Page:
On the Edge of Pop

January 23- July 8, 2007
On the Edge of Pop presents a selection of paintings, sculpture and prints that examined the movement in America from the mid 1960s into the 1970s.  Included in the exhibition were works by Pop icons like Andy Warhol, Robert Rauschenberg and Robert Indiana. They were among the style’s founders and were later joined by numerous other artists including Robert Cottingham, John Clem Clark and Mel Ramos.

Pop established a new order of symbols, images and content that evolved overtime. The style originated in the late 1950s as a reaction to the intensely personal and gestural look of Abstract Expressionism. Pop artists de-emphasized their role in making art by often using mechanical techniques usually associated with mass market processes. Their images were often appropriated from popular culture and, as a result, much of the general public greeted the new work enthusiastically.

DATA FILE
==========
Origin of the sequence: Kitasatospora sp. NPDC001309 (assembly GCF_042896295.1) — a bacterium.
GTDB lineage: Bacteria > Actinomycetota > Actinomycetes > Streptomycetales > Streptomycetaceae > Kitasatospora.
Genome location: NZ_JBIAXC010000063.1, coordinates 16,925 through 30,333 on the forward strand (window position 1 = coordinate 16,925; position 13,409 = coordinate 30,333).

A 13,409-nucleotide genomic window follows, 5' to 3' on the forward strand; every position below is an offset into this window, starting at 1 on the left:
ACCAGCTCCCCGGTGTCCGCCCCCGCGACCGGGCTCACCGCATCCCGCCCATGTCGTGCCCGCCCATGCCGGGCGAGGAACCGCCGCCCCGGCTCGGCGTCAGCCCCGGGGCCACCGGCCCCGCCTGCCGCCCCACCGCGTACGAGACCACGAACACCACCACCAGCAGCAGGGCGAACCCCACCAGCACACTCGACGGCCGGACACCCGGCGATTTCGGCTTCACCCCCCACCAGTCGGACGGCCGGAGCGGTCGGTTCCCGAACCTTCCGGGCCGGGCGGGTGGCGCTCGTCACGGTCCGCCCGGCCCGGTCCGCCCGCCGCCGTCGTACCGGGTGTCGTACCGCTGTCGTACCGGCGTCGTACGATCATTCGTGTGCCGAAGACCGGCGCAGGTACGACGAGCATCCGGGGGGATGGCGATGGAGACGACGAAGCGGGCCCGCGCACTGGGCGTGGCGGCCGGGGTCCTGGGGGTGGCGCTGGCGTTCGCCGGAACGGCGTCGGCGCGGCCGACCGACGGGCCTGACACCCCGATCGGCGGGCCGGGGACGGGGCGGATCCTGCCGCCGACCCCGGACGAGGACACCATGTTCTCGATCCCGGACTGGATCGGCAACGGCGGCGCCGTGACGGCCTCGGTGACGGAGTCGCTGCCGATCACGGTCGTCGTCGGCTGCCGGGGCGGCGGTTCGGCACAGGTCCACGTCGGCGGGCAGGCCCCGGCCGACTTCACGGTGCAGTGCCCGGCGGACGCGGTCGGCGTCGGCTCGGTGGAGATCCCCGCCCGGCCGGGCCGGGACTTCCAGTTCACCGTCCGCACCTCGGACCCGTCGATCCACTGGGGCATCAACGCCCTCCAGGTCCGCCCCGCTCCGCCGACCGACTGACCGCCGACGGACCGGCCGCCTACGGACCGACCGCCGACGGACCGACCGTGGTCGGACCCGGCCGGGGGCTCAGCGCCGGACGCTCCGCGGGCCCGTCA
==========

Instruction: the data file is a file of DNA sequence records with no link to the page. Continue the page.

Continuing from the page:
It was no coincidence that Pop Art appealed to the youth and pop music cultures of the 1960s and as these cultural movements developed and grew, the style and content of Pop broadened and became more mainstream. Magazine covers and the advertising within, record album cover art, and book jacket art were among the everyday objects that both utilized and inspired Pop images and design esthetics.